A subsample of one such survey specifically identified the parental status of these adults. Parents (with at least one child under age 18) have similar rates of depression compared to the entire U.S. adult population, including similar disparities in depression rates for selected population characteristics such as sex, age, and marital status. In general, social disadvantage has been positively associated with higher prevalence rates of depression in adults except in the case of newly arrived immigrants. Further, a majority of individuals with major depression also had at least one additional mental health or substance abuse diagnosis. Thus, comorbidity between mental disorders tends to be the norm rather than the exception.
Depression, due to its recurrent nature, leads to sustained individual, family, and societal costs. Furthermore, depression in parents or other caregivers can have serious biological, psychological, behavioral, and social consequences especially for children. More longitudinal and cross-sectional data are needed to further document and clarify the prevalence, incidence, disparities, causes, and consequences of depression in adults who are parents. Individual-, provider-, and system-level barriers exist that decrease the access to and quality of care for depressed adults. These institutional and sociocultural barriers are responsible for causing and maintaining existing disparities. Without a system of care that supports a family’s environment, economic resources and relationships with family, coworkers, the community, and society, such disparities may increase.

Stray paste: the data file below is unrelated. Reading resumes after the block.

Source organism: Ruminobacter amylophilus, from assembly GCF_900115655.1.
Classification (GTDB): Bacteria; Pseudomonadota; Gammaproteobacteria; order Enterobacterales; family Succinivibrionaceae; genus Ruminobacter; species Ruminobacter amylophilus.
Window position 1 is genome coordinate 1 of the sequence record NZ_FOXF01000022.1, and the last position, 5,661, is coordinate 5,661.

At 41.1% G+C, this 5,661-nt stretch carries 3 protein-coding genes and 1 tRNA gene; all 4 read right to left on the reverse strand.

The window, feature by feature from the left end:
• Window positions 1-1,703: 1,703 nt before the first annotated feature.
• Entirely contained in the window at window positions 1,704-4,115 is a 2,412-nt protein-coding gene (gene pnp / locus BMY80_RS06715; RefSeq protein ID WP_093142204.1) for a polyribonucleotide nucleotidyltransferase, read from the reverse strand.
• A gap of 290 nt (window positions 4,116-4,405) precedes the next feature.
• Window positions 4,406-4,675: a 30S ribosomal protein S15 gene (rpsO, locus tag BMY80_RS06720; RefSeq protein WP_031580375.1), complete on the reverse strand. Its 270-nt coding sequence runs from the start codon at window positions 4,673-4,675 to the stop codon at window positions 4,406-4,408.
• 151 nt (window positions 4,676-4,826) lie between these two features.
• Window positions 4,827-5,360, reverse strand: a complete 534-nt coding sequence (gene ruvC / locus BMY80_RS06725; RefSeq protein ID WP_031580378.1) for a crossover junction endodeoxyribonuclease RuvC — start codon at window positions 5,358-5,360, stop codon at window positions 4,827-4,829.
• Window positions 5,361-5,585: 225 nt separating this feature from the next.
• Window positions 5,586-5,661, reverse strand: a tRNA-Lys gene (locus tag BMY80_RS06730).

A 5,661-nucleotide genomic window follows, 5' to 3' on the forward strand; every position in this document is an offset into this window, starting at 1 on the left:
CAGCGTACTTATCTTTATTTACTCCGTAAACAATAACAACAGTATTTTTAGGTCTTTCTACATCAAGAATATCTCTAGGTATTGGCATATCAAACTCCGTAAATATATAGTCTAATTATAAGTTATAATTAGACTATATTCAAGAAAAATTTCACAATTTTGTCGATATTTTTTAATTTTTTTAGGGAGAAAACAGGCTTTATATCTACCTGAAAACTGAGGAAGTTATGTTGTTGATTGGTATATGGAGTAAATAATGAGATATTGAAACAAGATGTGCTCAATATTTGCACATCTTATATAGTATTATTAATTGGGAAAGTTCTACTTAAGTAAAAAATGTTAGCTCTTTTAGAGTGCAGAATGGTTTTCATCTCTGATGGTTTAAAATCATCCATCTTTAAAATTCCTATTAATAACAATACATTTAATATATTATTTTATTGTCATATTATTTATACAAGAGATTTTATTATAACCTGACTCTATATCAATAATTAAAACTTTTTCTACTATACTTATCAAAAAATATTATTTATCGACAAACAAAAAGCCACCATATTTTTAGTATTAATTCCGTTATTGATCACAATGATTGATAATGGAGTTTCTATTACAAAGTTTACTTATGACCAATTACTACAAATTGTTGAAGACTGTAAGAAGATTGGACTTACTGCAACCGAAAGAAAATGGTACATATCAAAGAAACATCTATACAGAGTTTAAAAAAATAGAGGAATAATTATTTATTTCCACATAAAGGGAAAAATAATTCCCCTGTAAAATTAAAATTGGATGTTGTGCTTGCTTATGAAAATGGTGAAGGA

Ultimately depression is a good and effectively identified indicator of a problem that could trigger a system of care (if it is in place) that intervenes not only by treating depression in the parent but also by enhancing parenting skills and alleviating other stresses, co-occurring conditions, and social contexts, as well as identifying children at risk.
Following this introduction, Chapter 2 describes new approaches to tackling parental depression as well as issues and standards in evaluating this literature. Chapter 3 reviews the causes of depression, and Chapter 4 reviews the effects of depression on parenting and child health and psychological functioning. Chapter 5 reviews strategies to identify and assess depression, and Chapter 6 reviews strategies for the treatment of depression in parents and their families. Chapter 7 reviews strategies for preventing depression in parents, with a special emphasis on the prevention or reduction of adverse outcomes in children of parents who are depressed. Chapter 8 describes an ideal vision of a depression care intervention system, highlighting important components of this system that are emerging in selected service settings as well as through state and European initiatives, and reviewing federal-level initiatives that have supported this knowledge